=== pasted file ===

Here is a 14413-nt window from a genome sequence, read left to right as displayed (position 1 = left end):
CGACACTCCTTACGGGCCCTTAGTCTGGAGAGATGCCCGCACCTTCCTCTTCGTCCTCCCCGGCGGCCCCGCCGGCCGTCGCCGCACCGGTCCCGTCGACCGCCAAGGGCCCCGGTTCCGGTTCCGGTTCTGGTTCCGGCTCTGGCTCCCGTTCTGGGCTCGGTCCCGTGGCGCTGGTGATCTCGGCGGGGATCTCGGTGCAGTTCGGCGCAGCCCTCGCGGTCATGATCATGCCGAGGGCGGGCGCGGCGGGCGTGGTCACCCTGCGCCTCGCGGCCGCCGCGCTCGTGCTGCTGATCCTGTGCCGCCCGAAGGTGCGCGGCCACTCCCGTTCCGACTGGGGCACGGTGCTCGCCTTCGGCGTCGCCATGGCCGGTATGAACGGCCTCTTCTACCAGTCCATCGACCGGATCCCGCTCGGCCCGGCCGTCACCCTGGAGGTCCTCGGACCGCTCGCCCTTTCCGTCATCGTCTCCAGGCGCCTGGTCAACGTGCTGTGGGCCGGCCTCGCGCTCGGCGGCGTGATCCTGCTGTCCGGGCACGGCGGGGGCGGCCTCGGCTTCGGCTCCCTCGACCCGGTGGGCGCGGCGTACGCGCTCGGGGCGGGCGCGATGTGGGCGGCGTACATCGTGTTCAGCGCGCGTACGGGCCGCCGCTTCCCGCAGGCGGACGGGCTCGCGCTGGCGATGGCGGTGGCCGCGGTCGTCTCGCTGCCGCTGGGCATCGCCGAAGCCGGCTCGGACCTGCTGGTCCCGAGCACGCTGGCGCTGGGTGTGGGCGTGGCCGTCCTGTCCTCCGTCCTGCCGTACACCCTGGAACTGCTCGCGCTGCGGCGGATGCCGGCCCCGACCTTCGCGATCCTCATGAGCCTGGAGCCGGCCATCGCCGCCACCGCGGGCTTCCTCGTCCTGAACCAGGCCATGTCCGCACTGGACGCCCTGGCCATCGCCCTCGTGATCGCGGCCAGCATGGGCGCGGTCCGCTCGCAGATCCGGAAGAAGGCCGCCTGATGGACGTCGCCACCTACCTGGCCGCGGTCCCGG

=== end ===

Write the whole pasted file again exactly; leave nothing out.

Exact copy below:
Here is a 14413-nt window from a genome sequence, read left to right as displayed (position 1 = left end):
CGACACTCCTTACGGGCCCTTAGTCTGGAGAGATGCCCGCACCTTCCTCTTCGTCCTCCCCGGCGGCCCCGCCGGCCGTCGCCGCACCGGTCCCGTCGACCGCCAAGGGCCCCGGTTCCGGTTCCGGTTCTGGTTCCGGCTCTGGCTCCCGTTCTGGGCTCGGTCCCGTGGCGCTGGTGATCTCGGCGGGGATCTCGGTGCAGTTCGGCGCAGCCCTCGCGGTCATGATCATGCCGAGGGCGGGCGCGGCGGGCGTGGTCACCCTGCGCCTCGCGGCCGCCGCGCTCGTGCTGCTGATCCTGTGCCGCCCGAAGGTGCGCGGCCACTCCCGTTCCGACTGGGGCACGGTGCTCGCCTTCGGCGTCGCCATGGCCGGTATGAACGGCCTCTTCTACCAGTCCATCGACCGGATCCCGCTCGGCCCGGCCGTCACCCTGGAGGTCCTCGGACCGCTCGCCCTTTCCGTCATCGTCTCCAGGCGCCTGGTCAACGTGCTGTGGGCCGGCCTCGCGCTCGGCGGCGTGATCCTGCTGTCCGGGCACGGCGGGGGCGGCCTCGGCTTCGGCTCCCTCGACCCGGTGGGCGCGGCGTACGCGCTCGGGGCGGGCGCGATGTGGGCGGCGTACATCGTGTTCAGCGCGCGTACGGGCCGCCGCTTCCCGCAGGCGGACGGGCTCGCGCTGGCGATGGCGGTGGCCGCGGTCGTCTCGCTGCCGCTGGGCATCGCCGAAGCCGGCTCGGACCTGCTGGTCCCGAGCACGCTGGCGCTGGGTGTGGGCGTGGCCGTCCTGTCCTCCGTCCTGCCGTACACCCTGGAACTGCTCGCGCTGCGGCGGATGCCGGCCCCGACCTTCGCGATCCTCATGAGCCTGGAGCCGGCCATCGCCGCCACCGCGGGCTTCCTCGTCCTGAACCAGGCCATGTCCGCACTGGACGCCCTGGCCATCGCCCTCGTGATCGCGGCCAGCATGGGCGCGGTCCGCTCGCAGATCCGGAAGAAGGCCGCCTGATGGACGTCGCCACCTACCTGGCCGCGGTCCCGG